The same statutory scheme introduced in the Revenue Act of 1921 exists today without any material change or modification. Apart from the items expressly sourced in the statute itself (section 217(a) and (c), now sections 861 and 862), the Secretary was given the power to allocate or apportion items of gross income to sources within or without the United States (section 217(e) ≈ now section 863(a)). As to those items of gross income "separately allocated to sources within the United States," all of the net income therefrom was U.S. source income (section 217(e), now section 863(a)). Here the regulations "separately allocated to sources within the United States," the gross income from natural resources located within the United States, and all net income therefrom is U.S. source income. It is only as to items of gross income not already "separately allocated" to either sources within or sources without the United States that the Secretary allocates or apportions between U.S. source and foreign source income. It is only in this dual-source apportionment context that the language in regard to "the sale of personal property produced (in whole or in part) by the taxpayer within and sold without the United States" (section 863(b)(2)) comes into play. Accordingly, I am satisfied that natural resources are not "personal property" as that term is used in section 863(b), and that section 1.863-1(b), Income Tax Regs., is a valid exercise of the rule-making authority granted the Secretary under section 863(a).

The majority observes that the statutory language found in present sections 863(a) and (b) originated in section 217(e) of the Revenue Act of 1921. The majority fails to point out, however, that the regulatory language found in present section 1.863-1(b), Income Tax Regs., originated in Reg. 62, Art. 326, first promulgated in 1922 as T.D. 3295. It seems safe to call this regulatory language "a substantially contemporaneous construction of the statute by those presumed to have been aware of congressional intent." National Muffler Dealers Association Inc. v. United States, 440 U.S. 472, 477 (1979); Rowan Cos. v. United States, 452 U.S. 247, 253 (1981). Moreover, this regulatory language has remained in effect for 69 years without any material change or modification. The Congress and the Department of the Treasury put the issue to rest in 1921 and 1922, and until now there has been no need to revisit it. See supra, p. 47 note 4. As the Supreme Court has held:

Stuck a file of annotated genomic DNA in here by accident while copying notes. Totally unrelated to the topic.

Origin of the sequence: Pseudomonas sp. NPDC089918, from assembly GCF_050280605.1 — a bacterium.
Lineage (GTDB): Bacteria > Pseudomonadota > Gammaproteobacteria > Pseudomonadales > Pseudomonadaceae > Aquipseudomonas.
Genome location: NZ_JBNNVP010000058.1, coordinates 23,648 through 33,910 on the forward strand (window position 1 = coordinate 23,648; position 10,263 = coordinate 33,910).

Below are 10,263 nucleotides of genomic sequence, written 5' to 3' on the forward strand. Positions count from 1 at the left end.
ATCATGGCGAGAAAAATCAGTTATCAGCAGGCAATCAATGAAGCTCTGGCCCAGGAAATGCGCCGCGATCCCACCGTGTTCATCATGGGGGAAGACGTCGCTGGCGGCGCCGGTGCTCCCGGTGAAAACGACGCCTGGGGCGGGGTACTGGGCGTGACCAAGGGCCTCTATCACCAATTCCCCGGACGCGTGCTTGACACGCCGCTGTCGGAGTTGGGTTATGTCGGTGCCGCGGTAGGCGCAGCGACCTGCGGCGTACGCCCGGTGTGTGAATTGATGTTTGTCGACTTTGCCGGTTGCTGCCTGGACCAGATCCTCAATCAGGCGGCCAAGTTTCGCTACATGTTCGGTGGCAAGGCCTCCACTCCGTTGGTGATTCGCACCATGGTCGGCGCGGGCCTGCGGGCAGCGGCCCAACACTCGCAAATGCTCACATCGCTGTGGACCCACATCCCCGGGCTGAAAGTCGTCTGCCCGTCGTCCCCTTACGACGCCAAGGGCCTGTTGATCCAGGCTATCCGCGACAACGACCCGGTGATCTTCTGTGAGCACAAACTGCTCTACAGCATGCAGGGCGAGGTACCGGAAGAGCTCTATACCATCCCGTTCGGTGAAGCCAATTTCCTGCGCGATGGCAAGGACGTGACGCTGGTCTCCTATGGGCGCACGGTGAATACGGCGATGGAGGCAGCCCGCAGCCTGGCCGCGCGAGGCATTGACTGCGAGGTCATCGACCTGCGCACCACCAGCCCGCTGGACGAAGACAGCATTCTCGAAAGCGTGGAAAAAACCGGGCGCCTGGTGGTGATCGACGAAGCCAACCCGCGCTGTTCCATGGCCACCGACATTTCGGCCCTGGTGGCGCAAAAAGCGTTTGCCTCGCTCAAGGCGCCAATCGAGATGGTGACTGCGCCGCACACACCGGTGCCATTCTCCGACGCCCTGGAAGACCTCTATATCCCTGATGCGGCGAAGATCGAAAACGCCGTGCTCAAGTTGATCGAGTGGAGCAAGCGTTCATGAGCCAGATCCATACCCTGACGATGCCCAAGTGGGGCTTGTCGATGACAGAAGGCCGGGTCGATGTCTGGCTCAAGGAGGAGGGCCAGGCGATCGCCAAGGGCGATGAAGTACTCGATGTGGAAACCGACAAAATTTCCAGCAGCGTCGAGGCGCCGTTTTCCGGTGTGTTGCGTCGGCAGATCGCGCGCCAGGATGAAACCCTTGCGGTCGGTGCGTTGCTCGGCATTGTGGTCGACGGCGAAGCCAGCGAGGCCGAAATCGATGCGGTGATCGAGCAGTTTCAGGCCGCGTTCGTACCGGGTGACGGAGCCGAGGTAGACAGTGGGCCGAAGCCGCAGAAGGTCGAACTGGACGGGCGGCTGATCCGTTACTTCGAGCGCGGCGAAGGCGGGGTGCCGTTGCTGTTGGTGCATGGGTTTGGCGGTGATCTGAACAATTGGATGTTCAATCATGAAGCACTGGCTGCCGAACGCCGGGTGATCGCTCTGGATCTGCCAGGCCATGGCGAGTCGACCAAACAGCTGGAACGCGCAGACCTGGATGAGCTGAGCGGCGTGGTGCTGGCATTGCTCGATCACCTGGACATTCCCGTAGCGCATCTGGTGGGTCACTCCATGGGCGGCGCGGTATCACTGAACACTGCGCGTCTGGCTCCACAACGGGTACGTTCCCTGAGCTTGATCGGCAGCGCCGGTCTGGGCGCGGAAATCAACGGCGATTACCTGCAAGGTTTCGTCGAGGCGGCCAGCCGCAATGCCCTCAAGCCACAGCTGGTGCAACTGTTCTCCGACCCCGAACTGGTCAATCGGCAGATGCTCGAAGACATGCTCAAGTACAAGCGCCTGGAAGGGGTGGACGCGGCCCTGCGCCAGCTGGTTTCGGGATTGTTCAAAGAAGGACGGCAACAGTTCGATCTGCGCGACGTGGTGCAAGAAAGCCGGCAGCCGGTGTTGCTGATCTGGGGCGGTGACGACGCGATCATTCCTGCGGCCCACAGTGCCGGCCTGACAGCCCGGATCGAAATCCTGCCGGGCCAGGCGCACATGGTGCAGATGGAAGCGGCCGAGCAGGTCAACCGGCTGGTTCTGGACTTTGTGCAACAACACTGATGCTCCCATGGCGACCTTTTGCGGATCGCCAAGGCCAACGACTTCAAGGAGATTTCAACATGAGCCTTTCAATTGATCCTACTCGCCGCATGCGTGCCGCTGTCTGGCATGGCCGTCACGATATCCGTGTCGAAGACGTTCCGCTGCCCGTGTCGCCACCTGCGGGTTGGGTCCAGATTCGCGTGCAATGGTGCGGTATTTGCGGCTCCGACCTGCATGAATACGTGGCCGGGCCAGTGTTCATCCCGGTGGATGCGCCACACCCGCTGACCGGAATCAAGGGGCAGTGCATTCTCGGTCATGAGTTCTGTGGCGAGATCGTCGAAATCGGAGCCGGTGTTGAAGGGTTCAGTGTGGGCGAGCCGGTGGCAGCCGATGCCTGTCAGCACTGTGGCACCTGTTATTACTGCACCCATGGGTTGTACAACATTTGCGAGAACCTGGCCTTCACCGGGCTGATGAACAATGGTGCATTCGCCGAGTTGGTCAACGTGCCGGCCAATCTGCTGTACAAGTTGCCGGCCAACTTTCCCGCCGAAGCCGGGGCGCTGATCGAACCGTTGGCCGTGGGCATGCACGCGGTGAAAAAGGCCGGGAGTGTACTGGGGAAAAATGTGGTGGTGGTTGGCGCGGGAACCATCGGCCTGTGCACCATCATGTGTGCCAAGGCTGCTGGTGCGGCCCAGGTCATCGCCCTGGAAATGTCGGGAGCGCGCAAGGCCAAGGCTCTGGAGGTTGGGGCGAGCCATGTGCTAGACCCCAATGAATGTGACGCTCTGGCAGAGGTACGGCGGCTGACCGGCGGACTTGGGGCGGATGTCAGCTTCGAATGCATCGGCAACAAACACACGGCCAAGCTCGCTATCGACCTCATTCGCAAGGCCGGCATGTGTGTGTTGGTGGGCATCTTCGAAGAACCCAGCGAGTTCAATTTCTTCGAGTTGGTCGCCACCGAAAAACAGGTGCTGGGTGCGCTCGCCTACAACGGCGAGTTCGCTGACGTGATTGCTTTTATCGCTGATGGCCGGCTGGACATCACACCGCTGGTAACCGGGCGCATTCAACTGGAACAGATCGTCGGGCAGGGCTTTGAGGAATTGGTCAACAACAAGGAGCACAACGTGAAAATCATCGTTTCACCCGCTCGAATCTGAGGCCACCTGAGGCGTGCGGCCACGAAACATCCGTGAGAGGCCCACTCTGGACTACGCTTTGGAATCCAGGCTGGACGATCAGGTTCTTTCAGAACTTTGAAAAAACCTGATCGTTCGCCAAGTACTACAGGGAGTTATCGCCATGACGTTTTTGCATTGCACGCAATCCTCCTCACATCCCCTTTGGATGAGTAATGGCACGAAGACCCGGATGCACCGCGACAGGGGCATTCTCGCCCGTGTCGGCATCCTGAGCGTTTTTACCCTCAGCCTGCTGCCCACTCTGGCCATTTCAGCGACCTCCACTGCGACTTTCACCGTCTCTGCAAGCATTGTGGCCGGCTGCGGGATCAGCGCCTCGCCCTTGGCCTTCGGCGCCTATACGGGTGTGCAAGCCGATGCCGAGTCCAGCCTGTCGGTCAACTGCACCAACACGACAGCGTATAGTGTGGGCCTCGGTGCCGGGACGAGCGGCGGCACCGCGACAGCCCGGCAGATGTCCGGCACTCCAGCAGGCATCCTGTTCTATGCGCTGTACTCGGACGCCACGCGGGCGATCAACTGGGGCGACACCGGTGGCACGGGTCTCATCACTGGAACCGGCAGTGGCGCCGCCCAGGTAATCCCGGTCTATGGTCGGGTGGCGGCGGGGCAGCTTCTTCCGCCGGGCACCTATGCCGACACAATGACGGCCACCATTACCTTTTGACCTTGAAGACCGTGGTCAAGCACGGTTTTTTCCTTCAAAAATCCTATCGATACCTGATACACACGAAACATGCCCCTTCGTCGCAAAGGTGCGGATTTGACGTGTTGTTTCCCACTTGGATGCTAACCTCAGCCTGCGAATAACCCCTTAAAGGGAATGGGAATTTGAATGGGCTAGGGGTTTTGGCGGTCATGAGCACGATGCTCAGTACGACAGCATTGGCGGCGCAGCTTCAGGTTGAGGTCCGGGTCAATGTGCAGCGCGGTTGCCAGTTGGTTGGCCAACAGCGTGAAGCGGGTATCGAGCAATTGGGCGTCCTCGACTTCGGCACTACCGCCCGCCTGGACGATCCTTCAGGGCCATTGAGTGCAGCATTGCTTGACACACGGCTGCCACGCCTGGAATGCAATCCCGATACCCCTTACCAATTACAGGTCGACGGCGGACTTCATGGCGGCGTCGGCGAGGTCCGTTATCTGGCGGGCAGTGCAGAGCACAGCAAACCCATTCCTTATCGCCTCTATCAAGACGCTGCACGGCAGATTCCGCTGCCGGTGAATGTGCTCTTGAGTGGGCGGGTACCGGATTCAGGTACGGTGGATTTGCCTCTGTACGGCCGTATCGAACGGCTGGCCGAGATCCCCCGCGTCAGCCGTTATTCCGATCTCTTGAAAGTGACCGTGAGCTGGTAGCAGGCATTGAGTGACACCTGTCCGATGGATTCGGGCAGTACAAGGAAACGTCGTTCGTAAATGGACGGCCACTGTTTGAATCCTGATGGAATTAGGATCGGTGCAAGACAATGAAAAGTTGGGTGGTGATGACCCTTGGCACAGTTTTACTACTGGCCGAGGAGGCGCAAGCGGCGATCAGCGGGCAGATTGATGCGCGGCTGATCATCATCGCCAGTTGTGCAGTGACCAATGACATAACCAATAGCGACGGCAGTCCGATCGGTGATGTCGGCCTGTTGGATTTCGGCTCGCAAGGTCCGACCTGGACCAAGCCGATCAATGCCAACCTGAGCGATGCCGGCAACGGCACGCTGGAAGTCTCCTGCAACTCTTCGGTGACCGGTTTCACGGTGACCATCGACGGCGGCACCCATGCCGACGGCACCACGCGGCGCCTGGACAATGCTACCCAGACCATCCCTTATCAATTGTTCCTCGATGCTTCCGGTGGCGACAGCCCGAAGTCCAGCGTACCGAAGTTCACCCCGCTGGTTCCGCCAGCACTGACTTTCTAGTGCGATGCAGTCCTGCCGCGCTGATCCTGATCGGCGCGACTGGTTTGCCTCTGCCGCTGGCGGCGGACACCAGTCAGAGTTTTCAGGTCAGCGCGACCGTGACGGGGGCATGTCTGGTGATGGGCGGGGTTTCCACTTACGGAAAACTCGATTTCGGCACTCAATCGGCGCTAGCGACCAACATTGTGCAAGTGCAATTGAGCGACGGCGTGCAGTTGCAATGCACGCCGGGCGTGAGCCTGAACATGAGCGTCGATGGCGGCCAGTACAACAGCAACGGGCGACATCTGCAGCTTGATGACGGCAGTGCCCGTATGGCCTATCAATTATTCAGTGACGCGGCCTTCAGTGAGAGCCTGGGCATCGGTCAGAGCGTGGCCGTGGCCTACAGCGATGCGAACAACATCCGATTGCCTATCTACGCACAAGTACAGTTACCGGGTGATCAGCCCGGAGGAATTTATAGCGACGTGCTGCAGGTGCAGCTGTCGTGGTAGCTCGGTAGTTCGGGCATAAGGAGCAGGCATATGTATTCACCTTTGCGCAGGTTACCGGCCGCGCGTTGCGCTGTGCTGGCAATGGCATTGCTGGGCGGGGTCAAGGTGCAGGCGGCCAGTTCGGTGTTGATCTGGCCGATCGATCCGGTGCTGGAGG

Treasury regulations and interpretations long continued without substantial change, applying to unamended or substantially reenacted statutes, are deemed to have received Congressional approval and have the effect of law. [Fn. omitted.]

Helvering v. Winmill, 305 U.S. 79, 83 (1938) and its progeny. Finally, respondent has consistently applied the regulation. See generally Rev. Rul. 71-198, 1971-1 C.B. 210; Rev. Rul. 67-194, 1967-1 C.B. 183; G.C.M. 36328, CC:I-5103 (July 1, 1975); G.C.M. 34971, CC:I:I-4331 (July 31, 1972); I.T. 2440, VII-2 C.B. 282 (1928).

To recapitulate, the statute is silent and possibly contains an ambiguity as to natural resources. I look to the history of the sourcing rules and the origins of section 863 in section 217(e) of the Revenue Act of 1921. Dr. Adams' testimony before the Senate Finance Committee answers my inquiry. In passing section 217(e) of the Revenue Act of 1921, the Congress intended to give the Secretary flexibility to draft a regulation which would preserve the "natural rule" or the general rule ≈ sourcing of income from the production and sale of natural resources would depend on the situs of the resources in the ground ≈ but which would simultaneously allow for fine tuning in specific situations where significant production took place outside the taxing jurisdiction where the resources were located. Reg. 62, Art. 326 carried out the Congress' intent; similarly, present day section 1.863-1(b), Income Tax Regs., still carries out the Congress' intent under the authority given the Secretary in section 863(a). The language contained in section 1.863-1(b), Income Tax Regs., was drafted immediately after the enactment of the Revenue Act of 1921, has been in effect for 69 years, and has been consistently administered. This Court should not invalidate it at this late date.